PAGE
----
The Four-Way Test had been created; and, although
I couldn't predict the great scope of success that
my business eventually realized … it was time to
introduce me to the work that would, eventually,
claim my full time. I arranged for my salary to
be reduced to cover only the time I worked for the
company and started to work on Christian character-building
projects for youth."
In 1940 Herbert Taylor established the Christian Workers
Foundation, endowing it with 25 percent of the Club
Aluminum Company's stock and a personal commitment of
more than one-half of his time. He then set out to find
or form non-denominational groups that could "provide
Christian witness to the children."
One of the resultant ventures was support of the Inter-Varsity
Christian Fellowship (IVCF). This was a British organization
which was virtually absent from the United States. Its
purpose was to take the message of Christianity to college
youth. Herbert Taylor provided the money and leadership
to bring the program to the United States and then expand
its reach. By 1968 IVCF had chapters or activities on
over 700 college campuses.
A second venture was the Young Life program. Aimed at
the high school student, this program was the original
idea of a Dallas seminary student. Taylor offered to
provide the venture capital to put the idea into practice.
By 1967 Young Life clubs were found in high schools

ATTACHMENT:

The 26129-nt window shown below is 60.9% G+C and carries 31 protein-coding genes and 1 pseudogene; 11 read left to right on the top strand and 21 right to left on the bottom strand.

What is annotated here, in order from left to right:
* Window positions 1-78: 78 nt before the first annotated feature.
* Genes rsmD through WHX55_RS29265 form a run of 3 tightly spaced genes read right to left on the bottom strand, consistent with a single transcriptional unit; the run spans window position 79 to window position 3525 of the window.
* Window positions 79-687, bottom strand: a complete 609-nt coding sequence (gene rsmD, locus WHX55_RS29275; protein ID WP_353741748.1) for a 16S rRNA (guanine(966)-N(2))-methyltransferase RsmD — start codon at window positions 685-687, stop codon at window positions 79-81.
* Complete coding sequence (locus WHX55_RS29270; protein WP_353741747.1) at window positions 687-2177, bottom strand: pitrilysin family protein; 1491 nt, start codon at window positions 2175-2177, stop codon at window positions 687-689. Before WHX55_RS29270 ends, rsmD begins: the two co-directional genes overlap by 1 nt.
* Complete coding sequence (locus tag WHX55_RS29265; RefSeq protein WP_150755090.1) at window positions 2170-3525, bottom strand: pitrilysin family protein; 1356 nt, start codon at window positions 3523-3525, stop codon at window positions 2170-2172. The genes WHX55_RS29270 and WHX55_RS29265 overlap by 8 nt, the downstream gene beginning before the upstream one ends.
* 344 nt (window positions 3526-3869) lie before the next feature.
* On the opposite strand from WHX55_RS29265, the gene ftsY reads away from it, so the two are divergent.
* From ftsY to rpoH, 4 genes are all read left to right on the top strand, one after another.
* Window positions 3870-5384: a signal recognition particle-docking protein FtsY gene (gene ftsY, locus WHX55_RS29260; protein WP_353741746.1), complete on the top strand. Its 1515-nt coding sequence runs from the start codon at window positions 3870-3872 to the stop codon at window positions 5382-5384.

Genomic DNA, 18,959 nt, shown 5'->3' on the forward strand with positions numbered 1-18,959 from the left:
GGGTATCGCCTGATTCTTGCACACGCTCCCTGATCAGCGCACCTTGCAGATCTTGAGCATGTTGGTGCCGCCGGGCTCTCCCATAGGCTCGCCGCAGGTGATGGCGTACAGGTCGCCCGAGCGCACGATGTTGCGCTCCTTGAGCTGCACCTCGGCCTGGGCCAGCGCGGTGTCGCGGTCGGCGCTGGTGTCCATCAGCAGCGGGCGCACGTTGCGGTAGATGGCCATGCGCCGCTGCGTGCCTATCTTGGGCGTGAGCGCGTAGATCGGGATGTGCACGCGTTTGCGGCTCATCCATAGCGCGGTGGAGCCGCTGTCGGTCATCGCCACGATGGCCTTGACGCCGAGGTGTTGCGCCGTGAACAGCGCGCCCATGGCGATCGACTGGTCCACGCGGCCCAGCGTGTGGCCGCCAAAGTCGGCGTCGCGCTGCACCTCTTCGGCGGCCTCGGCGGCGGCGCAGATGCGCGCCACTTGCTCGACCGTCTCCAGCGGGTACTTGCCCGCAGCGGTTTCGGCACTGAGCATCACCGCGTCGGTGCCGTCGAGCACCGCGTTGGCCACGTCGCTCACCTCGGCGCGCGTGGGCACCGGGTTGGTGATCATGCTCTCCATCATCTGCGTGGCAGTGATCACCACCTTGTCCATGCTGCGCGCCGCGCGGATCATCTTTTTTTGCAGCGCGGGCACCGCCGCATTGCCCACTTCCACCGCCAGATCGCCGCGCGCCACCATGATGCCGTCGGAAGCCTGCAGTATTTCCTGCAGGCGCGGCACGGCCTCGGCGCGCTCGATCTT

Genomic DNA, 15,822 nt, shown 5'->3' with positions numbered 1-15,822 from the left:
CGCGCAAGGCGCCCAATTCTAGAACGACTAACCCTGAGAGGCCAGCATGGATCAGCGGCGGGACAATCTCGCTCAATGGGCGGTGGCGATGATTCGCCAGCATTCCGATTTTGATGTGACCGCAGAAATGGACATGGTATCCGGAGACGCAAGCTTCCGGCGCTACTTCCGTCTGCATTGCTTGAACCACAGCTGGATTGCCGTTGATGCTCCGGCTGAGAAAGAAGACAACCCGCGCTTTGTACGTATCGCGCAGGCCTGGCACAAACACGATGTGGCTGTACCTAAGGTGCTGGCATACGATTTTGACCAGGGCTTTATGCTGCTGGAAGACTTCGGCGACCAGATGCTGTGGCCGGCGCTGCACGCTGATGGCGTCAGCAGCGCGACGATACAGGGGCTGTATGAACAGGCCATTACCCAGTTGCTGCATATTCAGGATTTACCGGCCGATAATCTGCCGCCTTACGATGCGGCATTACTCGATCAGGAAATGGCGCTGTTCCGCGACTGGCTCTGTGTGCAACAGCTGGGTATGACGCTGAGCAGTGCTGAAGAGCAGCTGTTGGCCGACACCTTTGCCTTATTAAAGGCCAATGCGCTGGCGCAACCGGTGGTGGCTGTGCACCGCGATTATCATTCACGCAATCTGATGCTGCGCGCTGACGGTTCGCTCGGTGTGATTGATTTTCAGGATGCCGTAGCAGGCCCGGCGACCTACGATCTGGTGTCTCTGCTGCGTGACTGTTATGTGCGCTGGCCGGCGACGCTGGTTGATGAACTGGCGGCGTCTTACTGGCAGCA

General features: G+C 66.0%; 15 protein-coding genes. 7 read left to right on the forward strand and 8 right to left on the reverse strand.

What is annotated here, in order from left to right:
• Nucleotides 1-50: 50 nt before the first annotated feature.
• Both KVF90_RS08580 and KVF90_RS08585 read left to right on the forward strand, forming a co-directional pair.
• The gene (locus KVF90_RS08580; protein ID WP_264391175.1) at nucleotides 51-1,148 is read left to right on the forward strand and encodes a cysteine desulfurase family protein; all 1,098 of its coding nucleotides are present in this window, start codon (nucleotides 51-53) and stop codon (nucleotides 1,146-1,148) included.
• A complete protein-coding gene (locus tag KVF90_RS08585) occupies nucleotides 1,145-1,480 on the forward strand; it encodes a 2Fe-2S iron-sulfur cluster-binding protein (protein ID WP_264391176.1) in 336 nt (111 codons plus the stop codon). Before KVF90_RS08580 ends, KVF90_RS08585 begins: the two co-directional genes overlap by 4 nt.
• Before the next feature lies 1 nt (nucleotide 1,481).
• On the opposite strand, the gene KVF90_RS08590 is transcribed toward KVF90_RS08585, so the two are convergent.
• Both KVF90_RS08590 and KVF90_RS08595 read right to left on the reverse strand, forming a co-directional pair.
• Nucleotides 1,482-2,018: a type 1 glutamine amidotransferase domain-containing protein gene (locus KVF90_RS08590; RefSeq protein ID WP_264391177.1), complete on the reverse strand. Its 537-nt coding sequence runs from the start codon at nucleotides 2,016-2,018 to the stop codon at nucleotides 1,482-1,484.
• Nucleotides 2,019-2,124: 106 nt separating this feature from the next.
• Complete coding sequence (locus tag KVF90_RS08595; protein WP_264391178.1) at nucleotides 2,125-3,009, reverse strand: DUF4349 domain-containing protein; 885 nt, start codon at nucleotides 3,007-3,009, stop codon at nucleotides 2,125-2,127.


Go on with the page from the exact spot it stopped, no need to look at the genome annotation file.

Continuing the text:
in forty states and more than 10,000 students a year
were attending its Christian leadership camps.
A third venture was the Christian Service Brigade (for
boys) and Pioneer Girls. Organized by a Wheaton College
student, these organizations sought to bring Christ
into the lives of junior high school students. The method
was to organize interesting clubs which met at local
churches. Taylor's role was to provide financial help.
By 1967 about 60,000 boys were members of a Christian
Service Brigade and a similar number of girls were in
At the grade school level Taylor helped organize national
support for the Child Evangelism Fellowship. This organization
brought Christ's message to over 900,000 children under
eleven years of age in 1966.
In 1975 Herbert Taylor suffered a stroke which severely
impaired his ability to speak,read and write. In 1978
he died. He was survived by The Four-Way Test thanks
to the fact that Rotary International had taken over
its promotion. The company where it all began, Club
Aluminum, also survived. But it forgot its heritage.
Bought by Standex International, it was moved to Jacksonville,
Arkansas in 1978. Three years later when the American
National Business Hall of Fame contacted the company
for information about Herbert Taylor and the Four-Way
Test, a spokesperson for the company said she had
no knowledge of either.
1. Heidebrecht, Paul. God's Man in the Marketplace.
Downers Grove, Illinois: Intervarsity Press, 1990.
2. Taylor, Herbert J. The Herbert J. Taylor Story.
Downers Grove, Illinois: Intervarsity Press, 1968.
*Copyright 2002. The American National Business Hall
of Fame. All rights reserved. No portion of ANBHF
may be duplicated, redistributed or manipulated without